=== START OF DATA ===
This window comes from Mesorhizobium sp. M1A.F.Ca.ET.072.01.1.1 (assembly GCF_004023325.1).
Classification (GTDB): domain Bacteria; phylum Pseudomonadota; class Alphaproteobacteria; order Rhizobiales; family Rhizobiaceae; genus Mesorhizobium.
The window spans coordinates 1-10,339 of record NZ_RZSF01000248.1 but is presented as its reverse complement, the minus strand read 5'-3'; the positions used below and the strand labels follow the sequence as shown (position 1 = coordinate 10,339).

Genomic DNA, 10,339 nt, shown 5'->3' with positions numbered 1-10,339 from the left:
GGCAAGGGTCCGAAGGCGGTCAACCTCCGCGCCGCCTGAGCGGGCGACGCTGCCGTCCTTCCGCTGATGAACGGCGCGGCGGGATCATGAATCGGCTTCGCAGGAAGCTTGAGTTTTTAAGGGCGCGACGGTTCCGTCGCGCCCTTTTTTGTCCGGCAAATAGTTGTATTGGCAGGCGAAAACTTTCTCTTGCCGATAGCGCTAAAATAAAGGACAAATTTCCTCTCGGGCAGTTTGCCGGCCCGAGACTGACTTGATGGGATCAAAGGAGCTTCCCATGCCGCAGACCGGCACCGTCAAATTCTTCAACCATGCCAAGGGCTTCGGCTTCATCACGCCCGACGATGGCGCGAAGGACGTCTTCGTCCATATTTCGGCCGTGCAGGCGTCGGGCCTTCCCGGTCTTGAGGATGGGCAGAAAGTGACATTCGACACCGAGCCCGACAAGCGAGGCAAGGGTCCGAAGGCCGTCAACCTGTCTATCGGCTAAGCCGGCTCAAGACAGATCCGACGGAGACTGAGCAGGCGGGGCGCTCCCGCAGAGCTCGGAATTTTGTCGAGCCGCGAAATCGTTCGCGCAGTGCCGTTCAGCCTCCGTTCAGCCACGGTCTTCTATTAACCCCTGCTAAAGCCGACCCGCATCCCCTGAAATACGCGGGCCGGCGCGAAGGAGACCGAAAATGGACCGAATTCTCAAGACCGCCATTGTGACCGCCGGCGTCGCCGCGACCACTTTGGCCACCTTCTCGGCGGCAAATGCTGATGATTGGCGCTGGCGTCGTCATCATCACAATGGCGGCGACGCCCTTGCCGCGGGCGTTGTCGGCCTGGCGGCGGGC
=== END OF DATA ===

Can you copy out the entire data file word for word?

This window comes from Mesorhizobium sp. M1A.F.Ca.ET.072.01.1.1 (assembly GCF_004023325.1).
Classification (GTDB): domain Bacteria; phylum Pseudomonadota; class Alphaproteobacteria; order Rhizobiales; family Rhizobiaceae; genus Mesorhizobium.
The window spans coordinates 1-10,339 of record NZ_RZSF01000248.1 but is presented as its reverse complement, the minus strand read 5'-3'; the positions used below and the strand labels follow the sequence as shown (position 1 = coordinate 10,339).

Genomic DNA, 10,339 nt, shown 5'->3' with positions numbered 1-10,339 from the left:
GGCAAGGGTCCGAAGGCGGTCAACCTCCGCGCCGCCTGAGCGGGCGACGCTGCCGTCCTTCCGCTGATGAACGGCGCGGCGGGATCATGAATCGGCTTCGCAGGAAGCTTGAGTTTTTAAGGGCGCGACGGTTCCGTCGCGCCCTTTTTTGTCCGGCAAATAGTTGTATTGGCAGGCGAAAACTTTCTCTTGCCGATAGCGCTAAAATAAAGGACAAATTTCCTCTCGGGCAGTTTGCCGGCCCGAGACTGACTTGATGGGATCAAAGGAGCTTCCCATGCCGCAGACCGGCACCGTCAAATTCTTCAACCATGCCAAGGGCTTCGGCTTCATCACGCCCGACGATGGCGCGAAGGACGTCTTCGTCCATATTTCGGCCGTGCAGGCGTCGGGCCTTCCCGGTCTTGAGGATGGGCAGAAAGTGACATTCGACACCGAGCCCGACAAGCGAGGCAAGGGTCCGAAGGCCGTCAACCTGTCTATCGGCTAAGCCGGCTCAAGACAGATCCGACGGAGACTGAGCAGGCGGGGCGCTCCCGCAGAGCTCGGAATTTTGTCGAGCCGCGAAATCGTTCGCGCAGTGCCGTTCAGCCTCCGTTCAGCCACGGTCTTCTATTAACCCCTGCTAAAGCCGACCCGCATCCCCTGAAATACGCGGGCCGGCGCGAAGGAGACCGAAAATGGACCGAATTCTCAAGACCGCCATTGTGACCGCCGGCGTCGCCGCGACCACTTTGGCCACCTTCTCGGCGGCAAATGCTGATGATTGGCGCTGGCGTCGTCATCATCACAATGGCGGCGACGCCCTTGCCGCGGGCGTTGTCGGCCTGGCGGCGGGC